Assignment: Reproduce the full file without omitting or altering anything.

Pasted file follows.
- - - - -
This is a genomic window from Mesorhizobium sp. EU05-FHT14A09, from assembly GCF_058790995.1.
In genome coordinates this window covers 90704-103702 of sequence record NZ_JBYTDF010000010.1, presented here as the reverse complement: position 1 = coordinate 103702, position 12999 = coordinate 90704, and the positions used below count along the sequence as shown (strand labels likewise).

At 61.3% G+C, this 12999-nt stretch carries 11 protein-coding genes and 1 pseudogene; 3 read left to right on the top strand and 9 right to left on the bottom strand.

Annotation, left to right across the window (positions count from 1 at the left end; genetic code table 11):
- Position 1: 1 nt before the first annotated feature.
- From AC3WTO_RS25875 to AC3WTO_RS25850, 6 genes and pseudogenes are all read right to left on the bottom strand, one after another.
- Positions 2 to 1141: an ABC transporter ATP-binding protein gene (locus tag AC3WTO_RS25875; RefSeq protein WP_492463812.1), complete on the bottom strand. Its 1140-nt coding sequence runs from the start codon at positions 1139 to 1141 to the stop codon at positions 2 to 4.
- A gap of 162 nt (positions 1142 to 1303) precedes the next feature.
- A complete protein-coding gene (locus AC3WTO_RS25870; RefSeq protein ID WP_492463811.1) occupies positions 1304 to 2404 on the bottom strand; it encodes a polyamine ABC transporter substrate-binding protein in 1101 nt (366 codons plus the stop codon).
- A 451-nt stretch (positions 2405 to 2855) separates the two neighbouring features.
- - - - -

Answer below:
This is a genomic window from Mesorhizobium sp. EU05-FHT14A09, from assembly GCF_058790995.1.
In genome coordinates this window covers 90704-103702 of sequence record NZ_JBYTDF010000010.1, presented here as the reverse complement: position 1 = coordinate 103702, position 12999 = coordinate 90704, and the positions used below count along the sequence as shown (strand labels likewise).

At 61.3% G+C, this 12999-nt stretch carries 11 protein-coding genes and 1 pseudogene; 3 read left to right on the top strand and 9 right to left on the bottom strand.

Annotation, left to right across the window (positions count from 1 at the left end; genetic code table 11):
- Position 1: 1 nt before the first annotated feature.
- From AC3WTO_RS25875 to AC3WTO_RS25850, 6 genes and pseudogenes are all read right to left on the bottom strand, one after another.
- Positions 2 to 1141: an ABC transporter ATP-binding protein gene (locus tag AC3WTO_RS25875; RefSeq protein WP_492463812.1), complete on the bottom strand. Its 1140-nt coding sequence runs from the start codon at positions 1139 to 1141 to the stop codon at positions 2 to 4.
- A gap of 162 nt (positions 1142 to 1303) precedes the next feature.
- A complete protein-coding gene (locus AC3WTO_RS25870; RefSeq protein ID WP_492463811.1) occupies positions 1304 to 2404 on the bottom strand; it encodes a polyamine ABC transporter substrate-binding protein in 1101 nt (366 codons plus the stop codon).
- A 451-nt stretch (positions 2405 to 2855) separates the two neighbouring features.